BOSTON (Reuters) - Massachusetts’ top court is set to hear arguments on Tuesday on whether state authorities can detain illegal immigrants who come in contact with the legal system to buy time for federal authorities to take them into custody.
The arguments revolve around the case of Sreynuon Lunn, an illegal immigrant who was arrested last year in Boston on an unarmed robbery charge and ordered released in February after prosecutors failed to present a case. While he was waiting to be let out from his court holding cell, federal Immigration and Customs Enforcement officials took him into custody, citing a 2008 deportation order.
Backed by civil liberties groups, attorneys for Lunn argue that state and federal laws prohibit state authorities from complying with requests from ICE to hold illegal immigrants who are taken into custody for up to 48 hours longer than local laws allow to permit federal agents to take them into custody.
President Donald Trump has taken a tough tone on immigration, vowing to wall off the Mexican border, deport an estimated 11 million undocumented people living in the country and cut off Justice Department grants to cities that fail to help U.S. immigration authorities.
While Lunn’s arrest by ICE makes the case moot, the Massachusetts Supreme Judicial Court agreed to take it up because it raised “important, recurring, time-sensitive issues.”
Immigration advocates argue that Massachusetts authorities who comply with ICE’s detainer requests are violating state laws and the U.S. Constitution by carrying out an arrest without a warrant.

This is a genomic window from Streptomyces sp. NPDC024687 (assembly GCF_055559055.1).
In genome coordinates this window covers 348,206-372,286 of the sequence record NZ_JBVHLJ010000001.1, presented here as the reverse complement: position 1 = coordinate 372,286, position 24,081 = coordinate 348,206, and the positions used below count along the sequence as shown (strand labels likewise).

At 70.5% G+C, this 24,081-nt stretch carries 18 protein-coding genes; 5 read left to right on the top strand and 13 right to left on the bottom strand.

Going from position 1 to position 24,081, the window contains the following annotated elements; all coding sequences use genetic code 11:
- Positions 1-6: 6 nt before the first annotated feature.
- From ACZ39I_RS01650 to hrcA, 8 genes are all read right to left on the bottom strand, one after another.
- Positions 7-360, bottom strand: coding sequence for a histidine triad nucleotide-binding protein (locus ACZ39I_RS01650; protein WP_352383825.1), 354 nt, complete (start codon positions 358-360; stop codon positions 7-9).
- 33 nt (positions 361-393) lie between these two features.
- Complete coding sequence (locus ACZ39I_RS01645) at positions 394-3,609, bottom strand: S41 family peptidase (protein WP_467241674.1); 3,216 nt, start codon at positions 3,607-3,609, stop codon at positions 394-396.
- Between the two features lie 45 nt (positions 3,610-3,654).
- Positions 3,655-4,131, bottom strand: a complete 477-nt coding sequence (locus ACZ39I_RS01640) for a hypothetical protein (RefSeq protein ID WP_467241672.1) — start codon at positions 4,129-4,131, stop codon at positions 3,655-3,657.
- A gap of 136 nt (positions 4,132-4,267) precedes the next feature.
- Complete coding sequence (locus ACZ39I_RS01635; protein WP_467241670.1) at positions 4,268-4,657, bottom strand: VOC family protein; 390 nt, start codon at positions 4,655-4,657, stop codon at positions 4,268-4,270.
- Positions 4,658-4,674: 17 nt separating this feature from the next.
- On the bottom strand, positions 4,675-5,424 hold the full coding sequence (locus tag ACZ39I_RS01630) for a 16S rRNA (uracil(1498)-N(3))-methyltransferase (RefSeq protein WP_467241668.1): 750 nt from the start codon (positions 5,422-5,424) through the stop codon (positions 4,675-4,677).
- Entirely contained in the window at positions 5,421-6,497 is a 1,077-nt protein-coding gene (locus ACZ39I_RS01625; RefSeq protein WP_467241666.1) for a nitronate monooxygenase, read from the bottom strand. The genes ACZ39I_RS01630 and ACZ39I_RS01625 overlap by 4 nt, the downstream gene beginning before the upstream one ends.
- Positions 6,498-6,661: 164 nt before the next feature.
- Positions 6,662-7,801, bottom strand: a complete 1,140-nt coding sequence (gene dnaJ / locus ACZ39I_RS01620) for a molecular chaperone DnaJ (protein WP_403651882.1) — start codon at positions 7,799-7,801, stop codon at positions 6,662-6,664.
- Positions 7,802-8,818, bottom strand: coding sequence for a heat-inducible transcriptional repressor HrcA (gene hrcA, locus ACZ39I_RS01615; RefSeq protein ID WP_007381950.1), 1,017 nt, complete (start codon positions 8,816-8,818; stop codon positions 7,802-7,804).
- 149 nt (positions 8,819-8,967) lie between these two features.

The state largely agreed with the plaintiffs’ claims, saying that local law enforcement agencies lack the authority to hold people based on federal immigration requests.
“This court should hold that Massachusetts law precludes detaining persons solely on the basis of an ICE detainer,” the state wrote in court papers ahead of Tuesday’s hearing.
“Such a clarification of the law may require some (law-enforcement agencies) to re-assess their current policies and practices, and ICE will have to rely on other means to advance its immigration enforcement objectives.”
Federal officials argued that long-established legal precedents allow state and local authorities to temporarily hold illegal immigrants to allow ICE to take them into custody.
“Without such cooperation, criminal aliens would be released back into the communities, endangering public safety,” federal officials wrote in a court filing.
Lunn’s attorneys declined to answer questions about his nationality or the status of the deportation case.
Reporting by Scott Malone; Editing by Bernadette Baum